Last modified on 30 March 2014, at 14:15

tchotchke

EnglishEdit

Alternative formsEdit

EtymologyEdit

First attested in American English in 1964, from Yiddish טשאַטשקע (tshatshke, trinket), from obsolete Polish czaczko; compare Russian цацка (cácka)[1].

PronunciationEdit

  • (file)

NounEdit

tchotchke (plural tchotchkes)

  1. A small, decorative item or souvenir, usually of no particular value.[1]
    • 1998 Apr, Mark Rakatansky, A/Partments, in Assemblage 35, page 58, [1]
      I am a child of modernism – [...] As such I have inherited a distrust of the tchotchke, which I have still – [...]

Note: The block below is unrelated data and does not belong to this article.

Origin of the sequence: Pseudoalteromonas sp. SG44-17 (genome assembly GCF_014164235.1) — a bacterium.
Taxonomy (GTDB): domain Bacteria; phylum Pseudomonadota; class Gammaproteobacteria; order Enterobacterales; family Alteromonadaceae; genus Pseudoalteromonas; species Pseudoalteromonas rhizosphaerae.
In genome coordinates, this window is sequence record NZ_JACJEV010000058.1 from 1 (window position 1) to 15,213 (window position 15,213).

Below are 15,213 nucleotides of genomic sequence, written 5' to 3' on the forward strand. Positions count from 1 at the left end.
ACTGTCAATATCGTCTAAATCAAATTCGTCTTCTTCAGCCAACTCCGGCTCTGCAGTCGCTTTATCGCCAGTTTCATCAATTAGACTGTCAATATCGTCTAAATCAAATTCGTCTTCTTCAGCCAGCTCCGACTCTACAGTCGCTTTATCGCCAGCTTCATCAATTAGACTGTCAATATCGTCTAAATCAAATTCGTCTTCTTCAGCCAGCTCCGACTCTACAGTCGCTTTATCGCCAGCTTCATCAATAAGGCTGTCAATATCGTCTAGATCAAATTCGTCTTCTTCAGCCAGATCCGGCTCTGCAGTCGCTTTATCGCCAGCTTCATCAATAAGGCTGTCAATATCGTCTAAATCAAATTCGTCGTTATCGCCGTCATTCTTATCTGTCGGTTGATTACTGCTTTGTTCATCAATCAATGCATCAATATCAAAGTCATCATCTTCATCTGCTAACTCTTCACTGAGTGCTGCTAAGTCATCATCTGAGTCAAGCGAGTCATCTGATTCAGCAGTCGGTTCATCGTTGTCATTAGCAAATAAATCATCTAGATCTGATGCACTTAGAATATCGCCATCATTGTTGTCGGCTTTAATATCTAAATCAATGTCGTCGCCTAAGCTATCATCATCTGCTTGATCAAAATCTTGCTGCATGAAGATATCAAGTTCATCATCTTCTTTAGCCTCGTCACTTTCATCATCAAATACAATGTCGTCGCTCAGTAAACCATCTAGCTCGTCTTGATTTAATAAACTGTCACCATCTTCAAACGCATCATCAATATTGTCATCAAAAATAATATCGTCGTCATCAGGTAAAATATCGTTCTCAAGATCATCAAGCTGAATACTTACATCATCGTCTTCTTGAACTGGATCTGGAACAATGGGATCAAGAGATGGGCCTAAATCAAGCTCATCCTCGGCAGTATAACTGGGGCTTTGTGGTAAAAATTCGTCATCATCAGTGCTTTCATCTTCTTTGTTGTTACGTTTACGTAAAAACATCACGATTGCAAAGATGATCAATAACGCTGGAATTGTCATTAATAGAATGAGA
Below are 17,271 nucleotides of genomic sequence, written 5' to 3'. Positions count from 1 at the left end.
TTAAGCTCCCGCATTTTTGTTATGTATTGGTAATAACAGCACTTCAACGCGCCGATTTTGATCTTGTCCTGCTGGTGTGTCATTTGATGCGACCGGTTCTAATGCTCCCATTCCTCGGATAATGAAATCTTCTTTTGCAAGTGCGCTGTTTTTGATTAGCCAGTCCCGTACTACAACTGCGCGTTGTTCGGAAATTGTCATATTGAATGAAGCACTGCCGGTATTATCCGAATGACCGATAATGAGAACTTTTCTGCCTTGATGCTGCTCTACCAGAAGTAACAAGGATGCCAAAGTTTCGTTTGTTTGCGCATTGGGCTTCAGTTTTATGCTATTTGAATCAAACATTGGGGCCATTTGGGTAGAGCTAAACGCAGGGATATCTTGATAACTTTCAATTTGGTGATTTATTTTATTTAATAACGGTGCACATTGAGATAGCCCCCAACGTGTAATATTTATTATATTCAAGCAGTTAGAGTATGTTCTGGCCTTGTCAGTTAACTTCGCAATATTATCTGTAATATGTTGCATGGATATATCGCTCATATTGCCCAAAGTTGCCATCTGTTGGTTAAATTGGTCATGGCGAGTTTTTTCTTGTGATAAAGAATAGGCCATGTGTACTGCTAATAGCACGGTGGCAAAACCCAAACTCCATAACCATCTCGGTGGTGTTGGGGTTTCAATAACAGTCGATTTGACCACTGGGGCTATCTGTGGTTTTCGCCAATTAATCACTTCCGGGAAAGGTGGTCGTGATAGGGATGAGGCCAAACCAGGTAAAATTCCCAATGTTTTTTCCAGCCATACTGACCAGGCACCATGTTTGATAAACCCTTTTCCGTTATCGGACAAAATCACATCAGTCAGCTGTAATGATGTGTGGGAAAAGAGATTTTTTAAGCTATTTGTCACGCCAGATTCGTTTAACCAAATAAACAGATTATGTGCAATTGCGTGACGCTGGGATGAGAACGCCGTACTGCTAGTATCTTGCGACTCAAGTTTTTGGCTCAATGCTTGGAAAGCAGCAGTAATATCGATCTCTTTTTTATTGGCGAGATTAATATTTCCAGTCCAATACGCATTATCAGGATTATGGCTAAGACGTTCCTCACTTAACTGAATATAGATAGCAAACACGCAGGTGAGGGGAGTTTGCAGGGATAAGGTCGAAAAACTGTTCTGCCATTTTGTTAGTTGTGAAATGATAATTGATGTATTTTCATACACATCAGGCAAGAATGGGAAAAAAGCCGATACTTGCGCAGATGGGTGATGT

• 1999 Aug 8, Jesse McKinley, The Avant-Garde: Follow That Backpack, in The New York Times, page 5.16
      With limited cash and a thirst for uncommon sights, backpackers have pushed into challenging territory well before the big-money resorts or tchotchke merchants.
    • 2006, Jack Sullivan, Hitchcock's Music, Yale University Press, page 244
      Once again Hitchcock overturned the convention that music must remain subliminally in the background of a film: [...] in its quiet moments, it roams grimly wherever it pleases, investing the most banal images—a toy, [...] a tchotchke of folding hands—with dread.
  2. (obsolete) A bimbo.[1]

See alsoEdit

ReferencesEdit

  1. 1.0 1.1 1.2 tchotchke” in the Online Etymology Dictionary (November 2001) of Douglas Harper